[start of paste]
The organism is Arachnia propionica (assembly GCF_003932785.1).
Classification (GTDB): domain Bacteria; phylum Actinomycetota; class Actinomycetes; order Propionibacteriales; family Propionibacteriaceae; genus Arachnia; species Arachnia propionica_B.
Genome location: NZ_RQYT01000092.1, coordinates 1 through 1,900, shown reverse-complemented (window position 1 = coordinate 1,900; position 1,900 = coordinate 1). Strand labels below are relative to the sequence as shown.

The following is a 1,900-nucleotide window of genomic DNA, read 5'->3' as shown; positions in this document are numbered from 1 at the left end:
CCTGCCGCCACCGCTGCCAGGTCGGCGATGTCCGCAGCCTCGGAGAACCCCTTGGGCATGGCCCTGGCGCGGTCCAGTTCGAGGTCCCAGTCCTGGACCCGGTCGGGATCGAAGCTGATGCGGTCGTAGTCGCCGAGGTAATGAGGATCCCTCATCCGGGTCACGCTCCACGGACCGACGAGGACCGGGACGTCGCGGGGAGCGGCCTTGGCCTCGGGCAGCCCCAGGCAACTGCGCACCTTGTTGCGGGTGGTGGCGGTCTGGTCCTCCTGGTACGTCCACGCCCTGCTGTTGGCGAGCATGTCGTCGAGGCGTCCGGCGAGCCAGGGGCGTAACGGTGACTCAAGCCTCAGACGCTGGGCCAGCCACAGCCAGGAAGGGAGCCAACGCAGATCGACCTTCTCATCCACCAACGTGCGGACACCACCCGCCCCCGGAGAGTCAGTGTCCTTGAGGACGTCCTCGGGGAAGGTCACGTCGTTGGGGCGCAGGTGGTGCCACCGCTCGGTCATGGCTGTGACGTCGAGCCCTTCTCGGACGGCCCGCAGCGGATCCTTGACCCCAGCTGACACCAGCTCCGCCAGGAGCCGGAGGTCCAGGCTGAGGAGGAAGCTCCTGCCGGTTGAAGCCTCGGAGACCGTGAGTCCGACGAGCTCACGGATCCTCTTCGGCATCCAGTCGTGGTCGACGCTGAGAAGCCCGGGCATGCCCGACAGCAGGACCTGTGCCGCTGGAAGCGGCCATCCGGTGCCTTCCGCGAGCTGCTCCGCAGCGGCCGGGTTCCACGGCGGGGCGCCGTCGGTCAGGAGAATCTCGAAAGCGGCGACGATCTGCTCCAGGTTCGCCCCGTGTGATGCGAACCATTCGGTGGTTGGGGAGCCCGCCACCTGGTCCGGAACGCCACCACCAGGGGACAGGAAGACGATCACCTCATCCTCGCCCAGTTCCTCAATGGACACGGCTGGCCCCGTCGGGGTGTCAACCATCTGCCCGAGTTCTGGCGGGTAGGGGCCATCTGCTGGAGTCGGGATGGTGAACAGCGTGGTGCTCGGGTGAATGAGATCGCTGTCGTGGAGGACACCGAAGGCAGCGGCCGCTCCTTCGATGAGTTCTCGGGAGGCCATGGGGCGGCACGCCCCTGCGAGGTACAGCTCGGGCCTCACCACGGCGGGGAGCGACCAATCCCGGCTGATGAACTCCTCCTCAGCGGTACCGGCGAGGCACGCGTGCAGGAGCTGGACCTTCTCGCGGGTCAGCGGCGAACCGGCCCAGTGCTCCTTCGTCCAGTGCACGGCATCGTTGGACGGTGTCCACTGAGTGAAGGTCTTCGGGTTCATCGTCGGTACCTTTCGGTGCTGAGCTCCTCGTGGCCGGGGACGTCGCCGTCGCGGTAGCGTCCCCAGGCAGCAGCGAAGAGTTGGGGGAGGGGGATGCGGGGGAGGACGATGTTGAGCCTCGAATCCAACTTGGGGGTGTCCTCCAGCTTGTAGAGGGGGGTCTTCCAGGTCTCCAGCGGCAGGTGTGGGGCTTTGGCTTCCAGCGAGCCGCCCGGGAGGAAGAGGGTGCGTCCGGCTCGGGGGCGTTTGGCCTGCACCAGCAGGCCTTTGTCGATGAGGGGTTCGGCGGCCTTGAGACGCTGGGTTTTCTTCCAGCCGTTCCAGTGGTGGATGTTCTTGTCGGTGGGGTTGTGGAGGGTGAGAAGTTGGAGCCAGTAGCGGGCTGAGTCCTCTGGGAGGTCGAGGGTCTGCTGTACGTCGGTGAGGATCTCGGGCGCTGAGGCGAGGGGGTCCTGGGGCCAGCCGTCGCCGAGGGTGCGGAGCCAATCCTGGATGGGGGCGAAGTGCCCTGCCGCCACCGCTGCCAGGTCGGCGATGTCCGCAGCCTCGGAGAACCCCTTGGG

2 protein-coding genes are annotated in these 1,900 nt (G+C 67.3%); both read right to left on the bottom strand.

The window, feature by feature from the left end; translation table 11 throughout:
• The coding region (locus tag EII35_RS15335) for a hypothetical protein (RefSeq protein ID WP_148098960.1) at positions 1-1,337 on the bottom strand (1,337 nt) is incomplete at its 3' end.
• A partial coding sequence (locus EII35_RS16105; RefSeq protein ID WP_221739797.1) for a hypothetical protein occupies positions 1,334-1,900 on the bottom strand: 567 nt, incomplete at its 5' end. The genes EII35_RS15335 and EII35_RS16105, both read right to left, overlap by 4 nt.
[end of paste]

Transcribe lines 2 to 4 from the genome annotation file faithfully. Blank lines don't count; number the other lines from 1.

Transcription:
Classification (GTDB): domain Bacteria; phylum Actinomycetota; class Actinomycetes; order Propionibacteriales; family Propionibacteriaceae; genus Arachnia; species Arachnia propionica_B.
Genome location: NZ_RQYT01000092.1, coordinates 1 through 1,900, shown reverse-complemented (window position 1 = coordinate 1,900; position 1,900 = coordinate 1). Strand labels below are relative to the sequence as shown.

The following is a 1,900-nucleotide window of genomic DNA, read 5'->3' as shown; positions in this document are numbered from 1 at the left end: